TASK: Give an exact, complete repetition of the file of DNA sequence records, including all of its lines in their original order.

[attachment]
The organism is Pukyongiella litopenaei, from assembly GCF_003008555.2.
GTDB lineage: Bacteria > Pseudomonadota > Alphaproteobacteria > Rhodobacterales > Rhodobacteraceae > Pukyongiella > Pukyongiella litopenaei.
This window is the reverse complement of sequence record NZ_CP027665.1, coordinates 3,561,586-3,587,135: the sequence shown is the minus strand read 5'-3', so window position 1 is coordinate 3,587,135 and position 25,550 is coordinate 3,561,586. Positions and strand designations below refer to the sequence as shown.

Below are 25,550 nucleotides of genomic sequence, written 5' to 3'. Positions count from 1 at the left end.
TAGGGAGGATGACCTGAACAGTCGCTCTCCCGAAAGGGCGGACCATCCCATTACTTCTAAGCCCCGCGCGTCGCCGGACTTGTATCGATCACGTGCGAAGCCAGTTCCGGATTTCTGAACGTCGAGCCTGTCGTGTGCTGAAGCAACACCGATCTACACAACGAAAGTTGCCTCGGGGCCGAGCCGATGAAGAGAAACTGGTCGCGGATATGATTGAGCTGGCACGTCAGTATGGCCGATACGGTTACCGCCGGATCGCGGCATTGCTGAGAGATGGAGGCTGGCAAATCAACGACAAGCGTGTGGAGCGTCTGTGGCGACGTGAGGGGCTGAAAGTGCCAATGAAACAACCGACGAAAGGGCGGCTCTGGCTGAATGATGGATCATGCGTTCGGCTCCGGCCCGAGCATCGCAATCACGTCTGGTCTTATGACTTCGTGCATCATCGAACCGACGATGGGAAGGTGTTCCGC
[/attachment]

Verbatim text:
The organism is Pukyongiella litopenaei, from assembly GCF_003008555.2.
GTDB lineage: Bacteria > Pseudomonadota > Alphaproteobacteria > Rhodobacterales > Rhodobacteraceae > Pukyongiella > Pukyongiella litopenaei.
This window is the reverse complement of sequence record NZ_CP027665.1, coordinates 3,561,586-3,587,135: the sequence shown is the minus strand read 5'-3', so window position 1 is coordinate 3,587,135 and position 25,550 is coordinate 3,561,586. Positions and strand designations below refer to the sequence as shown.

Below are 25,550 nucleotides of genomic sequence, written 5' to 3'. Positions count from 1 at the left end.
TAGGGAGGATGACCTGAACAGTCGCTCTCCCGAAAGGGCGGACCATCCCATTACTTCTAAGCCCCGCGCGTCGCCGGACTTGTATCGATCACGTGCGAAGCCAGTTCCGGATTTCTGAACGTCGAGCCTGTCGTGTGCTGAAGCAACACCGATCTACACAACGAAAGTTGCCTCGGGGCCGAGCCGATGAAGAGAAACTGGTCGCGGATATGATTGAGCTGGCACGTCAGTATGGCCGATACGGTTACCGCCGGATCGCGGCATTGCTGAGAGATGGAGGCTGGCAAATCAACGACAAGCGTGTGGAGCGTCTGTGGCGACGTGAGGGGCTGAAAGTGCCAATGAAACAACCGACGAAAGGGCGGCTCTGGCTGAATGATGGATCATGCGTTCGGCTCCGGCCCGAGCATCGCAATCACGTCTGGTCTTATGACTTCGTGCATCATCGAACCGACGATGGGAAGGTGTTCCGC